Connection - Arm Tone & Placement
We think our favorite thing we say about the embrace is that the arms are to hold the follower, to make the follower feel loved, and the body is to lead.
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- It Takes Q To Tango
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(From the website): Created in July, 2009 by Erskine Maytorena, a third generation tango musician and opera singer, QTANGO performs authentic Argentine tango arrangements as often as two to three times a week throughout the Southwest for tango dancers and listeners.
- One of the really cool things about Argentine tango is the way the embrace has an energy to it.
- And, part of the reason that you have this energy is because the body isn't fixed.
- So, when you do this, "Ungh", and you tighten everything, it, sort of, blocks energy.
- And on the other hand, if you... So, we don't use the placement of the hand to communicate.
- It's not like, if the arm is here, she knows one thing. And if I move the arm here,she knows another thing.
- N: It's code, yes.
D: Yeah, yeah, you know.
- Underarm turn, double underarm turn. Quadruple, don't stop.
- D: Whatever, I'm exaggerating.
N: So, what's this mean?
D: Yeah, yeah. Fall down.
- So, it's not about placement. Instead, what I do is I have a few pounds of pressure.
- And, if I increase the pressure, she uses that. For example, in this case, to turn.
- D: But, you notice, the hand, actually, doesn't move.
- And, because we're using pressure to communicate, we can keep the arms loose. And just use these few pounds of pressure.
- So... Loose is the wrong word. Let's say, energized. But not fixed, not rigid.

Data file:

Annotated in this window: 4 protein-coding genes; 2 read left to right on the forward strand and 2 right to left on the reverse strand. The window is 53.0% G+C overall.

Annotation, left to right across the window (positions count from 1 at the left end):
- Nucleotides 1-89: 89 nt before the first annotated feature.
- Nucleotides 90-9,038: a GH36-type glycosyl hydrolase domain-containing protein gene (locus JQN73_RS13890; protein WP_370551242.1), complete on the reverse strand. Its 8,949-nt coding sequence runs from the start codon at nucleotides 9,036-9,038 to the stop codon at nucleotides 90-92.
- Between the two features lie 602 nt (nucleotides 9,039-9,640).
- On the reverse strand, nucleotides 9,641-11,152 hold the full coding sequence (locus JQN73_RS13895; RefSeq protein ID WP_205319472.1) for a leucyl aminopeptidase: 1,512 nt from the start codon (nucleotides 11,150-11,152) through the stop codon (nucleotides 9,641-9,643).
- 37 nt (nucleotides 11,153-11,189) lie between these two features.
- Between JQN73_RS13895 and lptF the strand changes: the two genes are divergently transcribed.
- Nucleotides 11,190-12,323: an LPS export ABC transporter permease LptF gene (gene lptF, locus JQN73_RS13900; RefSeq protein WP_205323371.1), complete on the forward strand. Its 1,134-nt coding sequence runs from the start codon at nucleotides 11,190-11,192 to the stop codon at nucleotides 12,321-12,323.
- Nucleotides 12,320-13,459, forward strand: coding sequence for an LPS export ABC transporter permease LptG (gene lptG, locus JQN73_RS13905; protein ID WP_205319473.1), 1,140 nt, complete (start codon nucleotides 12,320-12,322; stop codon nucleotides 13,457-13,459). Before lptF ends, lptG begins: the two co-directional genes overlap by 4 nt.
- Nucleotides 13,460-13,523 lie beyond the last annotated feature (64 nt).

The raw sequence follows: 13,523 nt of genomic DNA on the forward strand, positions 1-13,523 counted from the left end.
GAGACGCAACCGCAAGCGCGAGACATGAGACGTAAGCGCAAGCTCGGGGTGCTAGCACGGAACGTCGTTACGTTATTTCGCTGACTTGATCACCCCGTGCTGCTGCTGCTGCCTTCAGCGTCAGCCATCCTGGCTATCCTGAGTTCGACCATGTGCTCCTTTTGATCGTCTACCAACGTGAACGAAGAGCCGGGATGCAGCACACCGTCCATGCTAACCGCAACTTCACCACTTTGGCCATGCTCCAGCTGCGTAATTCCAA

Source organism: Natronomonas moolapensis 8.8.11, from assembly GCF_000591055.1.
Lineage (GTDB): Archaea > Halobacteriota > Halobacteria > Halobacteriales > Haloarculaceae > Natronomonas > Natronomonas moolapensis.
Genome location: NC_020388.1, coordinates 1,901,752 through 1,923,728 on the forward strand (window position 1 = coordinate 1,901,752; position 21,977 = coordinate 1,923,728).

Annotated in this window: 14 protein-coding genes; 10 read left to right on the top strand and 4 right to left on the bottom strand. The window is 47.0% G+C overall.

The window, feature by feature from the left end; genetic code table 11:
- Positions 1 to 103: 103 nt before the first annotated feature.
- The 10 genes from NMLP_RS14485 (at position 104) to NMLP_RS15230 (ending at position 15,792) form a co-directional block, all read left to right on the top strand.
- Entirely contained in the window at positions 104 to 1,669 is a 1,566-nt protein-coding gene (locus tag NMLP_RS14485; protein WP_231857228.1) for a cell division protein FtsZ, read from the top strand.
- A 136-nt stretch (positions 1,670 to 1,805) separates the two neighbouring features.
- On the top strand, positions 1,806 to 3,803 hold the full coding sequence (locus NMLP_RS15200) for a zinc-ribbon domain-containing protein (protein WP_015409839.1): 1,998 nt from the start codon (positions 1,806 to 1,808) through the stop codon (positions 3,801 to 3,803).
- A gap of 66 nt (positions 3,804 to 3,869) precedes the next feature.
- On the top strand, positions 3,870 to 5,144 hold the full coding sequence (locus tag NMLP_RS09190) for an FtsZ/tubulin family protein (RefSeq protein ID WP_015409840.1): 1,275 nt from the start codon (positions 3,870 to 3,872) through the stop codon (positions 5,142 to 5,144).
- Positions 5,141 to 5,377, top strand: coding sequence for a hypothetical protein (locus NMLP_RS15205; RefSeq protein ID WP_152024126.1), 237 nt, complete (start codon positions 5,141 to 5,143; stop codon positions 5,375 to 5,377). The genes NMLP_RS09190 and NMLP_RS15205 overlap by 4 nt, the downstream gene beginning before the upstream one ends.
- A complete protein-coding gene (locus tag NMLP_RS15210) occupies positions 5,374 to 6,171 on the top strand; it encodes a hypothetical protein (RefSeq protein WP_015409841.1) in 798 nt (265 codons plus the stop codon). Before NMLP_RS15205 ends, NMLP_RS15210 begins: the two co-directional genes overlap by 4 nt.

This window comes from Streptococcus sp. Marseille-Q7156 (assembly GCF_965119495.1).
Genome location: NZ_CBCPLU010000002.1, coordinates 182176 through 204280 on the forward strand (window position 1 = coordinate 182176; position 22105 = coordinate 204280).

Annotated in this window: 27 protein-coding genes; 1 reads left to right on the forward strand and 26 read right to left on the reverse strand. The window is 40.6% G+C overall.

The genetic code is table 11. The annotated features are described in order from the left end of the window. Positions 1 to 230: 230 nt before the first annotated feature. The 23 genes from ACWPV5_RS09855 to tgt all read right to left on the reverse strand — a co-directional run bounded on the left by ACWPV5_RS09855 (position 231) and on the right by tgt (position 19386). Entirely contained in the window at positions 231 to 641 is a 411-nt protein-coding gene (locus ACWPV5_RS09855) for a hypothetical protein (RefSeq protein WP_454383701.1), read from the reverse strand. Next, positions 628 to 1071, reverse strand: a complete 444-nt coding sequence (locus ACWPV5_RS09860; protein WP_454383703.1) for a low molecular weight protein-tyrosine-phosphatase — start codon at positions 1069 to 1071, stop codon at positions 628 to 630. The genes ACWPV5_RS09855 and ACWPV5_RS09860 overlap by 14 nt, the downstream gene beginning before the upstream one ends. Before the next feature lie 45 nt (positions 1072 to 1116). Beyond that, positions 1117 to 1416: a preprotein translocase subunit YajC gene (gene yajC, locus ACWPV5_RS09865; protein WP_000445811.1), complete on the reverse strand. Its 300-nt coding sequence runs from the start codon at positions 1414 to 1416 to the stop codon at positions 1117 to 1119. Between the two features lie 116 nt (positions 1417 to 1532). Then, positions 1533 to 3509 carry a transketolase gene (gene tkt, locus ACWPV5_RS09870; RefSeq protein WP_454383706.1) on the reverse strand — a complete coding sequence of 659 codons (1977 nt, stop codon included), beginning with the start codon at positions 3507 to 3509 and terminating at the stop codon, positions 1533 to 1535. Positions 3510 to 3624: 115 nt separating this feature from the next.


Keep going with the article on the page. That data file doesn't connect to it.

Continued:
- N: Engaged.
- So, if we do this, what I want you to do, just as an exercise at home, right now,
- Is take both your arms and just reach out, "Ughh". You don't have to make the noise.
- N: I don't know if it works without the noise.
D: So, you reach out. You reach out. Yeah, it helps to make the noise.
- And so, then, after you reach out, I want you to have a friend. Or, even, actually, you could hold on to something.
- And, you can just softly pull in.
- And, I'm pulling in very much from my back. I'm not doing this. I'm doing this, from my shoulder blade.
- And, once we have this sense of reaching out and in, just gently, a few pounds of pressure,
- Then, you can hold each other with a few pounds of pressure. And have this length in the body.
- And then, I want you to be able to softly move the arms.
- N: This is a really good exercise.
D: While keeping pressure.
- And so, the first thing you do in the exercise is that you would be here.
- And leaders, I want you to keep oh, a couple of pounds of pressure with the followers.
- Followers, so, you're not going to move your arms, at the beginning, until he establishes his pressure.
- And then... And then, after that, he's going to move it.
- And I want you to let him move it any direction he wants. And I want you to keep a couple of pounds of pressure.
- Now, guys, the goal isn't to trick her. Go, "Ah!" She didn't get it, right? So, you move slowly.
- But, I want you to say, "Well, does she feel stiff this way? Can I go this way and it's the same pressure?"
- N: This is, actually surprisingly difficult when you start it.
D: Or, will she go this way?
N: And, as it gets easier, the following gets really easier.
- D: And, it's much harder than it seems
D: To keep the pressure the same in all directions.
- So, first, I want this... The leader to do this with the follower.
- Whether can the follower keep the pressure constant as he moves. And then, switch.
- N: OK, let's switch.
D: Oh, yeah, let's switch.
- So, now, I'm following. She's leading.
- So, here, it's hard. 'Cause I'm coming away, and he has to keep pushing.
- And, this is, actually, very good for you, leaders, too. Because it trains you not to make the arm too fixed. Because it tends,
- With many leaders, this tends to happen: "Ugh. Ugh, you, there."
- Right? And it becomes very much arm'y. Instead of just using this gentle pressure.